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In Calif., how much will families help newly released patients?


Family dynamics: The Hatfield Clan of West Virginia, in 1897, carried on a long  feud with the Kentucky-based McCoy Clan.

A California state law that takes effect Jan. 1 is aimed at making  hospital patients’ family members better able to help  patients transition home. The idea, of course, is to improve care, prevent readmissions and cut costs by keeping the patients home and not in astronomically expensive hospitals.

But, as Modern Healthcare noted,  “some warn laws like it add a layer of bureaucracy that doesn’t solve the often personal issues that could muddle a hospital discharge plan.”

The law requires hospitals to identify a caregiver(s) during a patient’s hospitalization and inform that caregiver(s) of the individual’s discharge date and  provide instructions including proper medication schedules. But hospitals still must   maintain privacy requirements and cannot release information without the patient’s consent.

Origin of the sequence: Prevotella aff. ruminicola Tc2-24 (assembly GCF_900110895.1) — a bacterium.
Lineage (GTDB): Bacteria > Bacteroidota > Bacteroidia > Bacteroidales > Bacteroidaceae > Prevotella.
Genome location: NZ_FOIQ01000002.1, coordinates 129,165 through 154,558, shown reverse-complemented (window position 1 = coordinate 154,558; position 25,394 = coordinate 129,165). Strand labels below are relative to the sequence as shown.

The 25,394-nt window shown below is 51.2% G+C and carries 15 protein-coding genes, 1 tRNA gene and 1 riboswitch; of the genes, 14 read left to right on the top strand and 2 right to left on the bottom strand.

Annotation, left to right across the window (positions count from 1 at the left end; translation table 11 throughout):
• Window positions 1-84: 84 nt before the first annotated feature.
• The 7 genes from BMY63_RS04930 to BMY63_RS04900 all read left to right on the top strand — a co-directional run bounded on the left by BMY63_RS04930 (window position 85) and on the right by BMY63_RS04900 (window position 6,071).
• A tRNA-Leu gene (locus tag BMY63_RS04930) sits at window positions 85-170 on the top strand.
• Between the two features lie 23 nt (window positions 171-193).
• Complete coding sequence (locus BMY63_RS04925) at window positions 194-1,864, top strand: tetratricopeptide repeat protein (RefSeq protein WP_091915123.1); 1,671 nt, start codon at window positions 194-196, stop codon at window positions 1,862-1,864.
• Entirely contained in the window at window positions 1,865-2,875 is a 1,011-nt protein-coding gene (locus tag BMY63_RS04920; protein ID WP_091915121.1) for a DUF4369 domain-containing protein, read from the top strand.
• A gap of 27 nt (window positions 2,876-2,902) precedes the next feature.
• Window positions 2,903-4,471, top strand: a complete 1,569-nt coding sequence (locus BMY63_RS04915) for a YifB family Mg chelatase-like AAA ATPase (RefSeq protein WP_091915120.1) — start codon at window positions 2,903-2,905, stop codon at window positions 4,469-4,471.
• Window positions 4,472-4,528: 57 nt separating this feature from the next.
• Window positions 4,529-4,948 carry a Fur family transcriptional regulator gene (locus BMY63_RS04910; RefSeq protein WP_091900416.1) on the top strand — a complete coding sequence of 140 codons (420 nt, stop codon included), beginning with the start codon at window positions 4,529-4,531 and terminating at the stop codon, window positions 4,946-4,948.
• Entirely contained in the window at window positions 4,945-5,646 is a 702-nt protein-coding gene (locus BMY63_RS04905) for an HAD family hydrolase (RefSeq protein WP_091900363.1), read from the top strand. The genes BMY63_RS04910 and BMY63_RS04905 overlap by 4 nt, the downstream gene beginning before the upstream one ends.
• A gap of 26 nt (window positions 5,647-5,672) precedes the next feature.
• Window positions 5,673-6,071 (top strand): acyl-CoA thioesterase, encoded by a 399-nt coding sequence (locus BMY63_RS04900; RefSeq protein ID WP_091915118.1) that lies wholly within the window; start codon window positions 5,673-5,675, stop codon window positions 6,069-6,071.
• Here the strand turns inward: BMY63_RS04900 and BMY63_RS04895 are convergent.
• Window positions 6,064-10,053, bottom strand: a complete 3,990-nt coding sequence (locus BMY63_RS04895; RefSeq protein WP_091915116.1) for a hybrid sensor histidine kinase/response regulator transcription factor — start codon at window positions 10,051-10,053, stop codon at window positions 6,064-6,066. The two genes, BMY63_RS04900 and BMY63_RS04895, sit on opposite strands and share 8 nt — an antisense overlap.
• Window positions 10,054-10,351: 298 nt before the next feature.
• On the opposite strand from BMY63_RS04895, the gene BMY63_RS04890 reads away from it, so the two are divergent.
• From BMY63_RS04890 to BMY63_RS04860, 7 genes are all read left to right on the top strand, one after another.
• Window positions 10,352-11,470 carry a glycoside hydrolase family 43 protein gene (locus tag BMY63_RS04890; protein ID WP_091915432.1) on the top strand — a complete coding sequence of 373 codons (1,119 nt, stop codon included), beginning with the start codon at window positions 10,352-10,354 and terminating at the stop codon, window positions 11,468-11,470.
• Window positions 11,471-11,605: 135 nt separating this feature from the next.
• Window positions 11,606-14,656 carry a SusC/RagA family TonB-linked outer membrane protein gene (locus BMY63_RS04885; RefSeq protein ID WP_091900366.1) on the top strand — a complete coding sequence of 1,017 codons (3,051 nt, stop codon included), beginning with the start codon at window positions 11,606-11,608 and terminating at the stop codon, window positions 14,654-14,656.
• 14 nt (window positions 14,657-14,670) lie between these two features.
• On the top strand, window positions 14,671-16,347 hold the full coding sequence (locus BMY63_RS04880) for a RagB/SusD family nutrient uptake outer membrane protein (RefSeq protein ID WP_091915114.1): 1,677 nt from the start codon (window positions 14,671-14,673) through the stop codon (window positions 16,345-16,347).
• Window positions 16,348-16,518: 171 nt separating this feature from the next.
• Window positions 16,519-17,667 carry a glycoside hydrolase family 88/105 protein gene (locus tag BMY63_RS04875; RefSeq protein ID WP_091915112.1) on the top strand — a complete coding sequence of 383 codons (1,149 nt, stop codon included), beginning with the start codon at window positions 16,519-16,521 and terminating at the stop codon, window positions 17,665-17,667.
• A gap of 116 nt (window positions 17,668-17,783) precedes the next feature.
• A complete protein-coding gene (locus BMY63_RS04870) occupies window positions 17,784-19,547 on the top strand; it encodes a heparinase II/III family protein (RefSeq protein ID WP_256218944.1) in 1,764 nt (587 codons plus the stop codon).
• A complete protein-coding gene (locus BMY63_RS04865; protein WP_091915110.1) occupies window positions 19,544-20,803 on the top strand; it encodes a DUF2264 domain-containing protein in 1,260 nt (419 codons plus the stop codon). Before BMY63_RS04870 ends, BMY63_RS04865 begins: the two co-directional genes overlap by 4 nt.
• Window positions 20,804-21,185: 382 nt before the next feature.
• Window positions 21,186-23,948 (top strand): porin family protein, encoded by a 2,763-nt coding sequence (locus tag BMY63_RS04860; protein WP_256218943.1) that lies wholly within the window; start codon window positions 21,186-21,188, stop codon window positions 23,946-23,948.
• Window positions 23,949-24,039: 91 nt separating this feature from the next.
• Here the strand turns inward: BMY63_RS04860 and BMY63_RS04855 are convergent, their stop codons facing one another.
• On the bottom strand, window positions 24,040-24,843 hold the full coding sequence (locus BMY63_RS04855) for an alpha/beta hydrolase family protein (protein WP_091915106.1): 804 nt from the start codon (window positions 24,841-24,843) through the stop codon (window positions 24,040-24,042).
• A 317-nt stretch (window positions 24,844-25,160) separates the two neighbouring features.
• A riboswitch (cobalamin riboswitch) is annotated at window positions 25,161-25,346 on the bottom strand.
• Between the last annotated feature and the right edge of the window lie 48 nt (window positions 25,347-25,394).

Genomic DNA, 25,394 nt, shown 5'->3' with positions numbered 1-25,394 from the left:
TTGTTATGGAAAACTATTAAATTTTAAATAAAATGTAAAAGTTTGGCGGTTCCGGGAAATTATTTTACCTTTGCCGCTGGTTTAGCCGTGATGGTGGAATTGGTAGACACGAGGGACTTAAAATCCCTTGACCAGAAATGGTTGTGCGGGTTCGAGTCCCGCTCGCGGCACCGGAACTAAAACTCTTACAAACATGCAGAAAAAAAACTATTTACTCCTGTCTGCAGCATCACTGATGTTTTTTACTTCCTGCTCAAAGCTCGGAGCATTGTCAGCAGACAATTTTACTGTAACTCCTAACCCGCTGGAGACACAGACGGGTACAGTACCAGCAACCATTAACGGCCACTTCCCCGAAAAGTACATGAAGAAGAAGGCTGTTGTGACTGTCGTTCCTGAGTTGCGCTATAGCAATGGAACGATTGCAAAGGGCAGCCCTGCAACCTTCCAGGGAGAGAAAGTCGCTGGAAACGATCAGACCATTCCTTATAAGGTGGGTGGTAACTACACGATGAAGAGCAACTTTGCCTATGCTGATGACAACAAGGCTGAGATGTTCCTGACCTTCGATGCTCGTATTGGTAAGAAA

Fine and dandy. But the law might inadequately address family dynamics, which, of course, can be pathological. What happens, for instance, if a family member just doesn’t want to carry out the duties of caring for the newly released patient? Or if family members clash on who does which duties and when?

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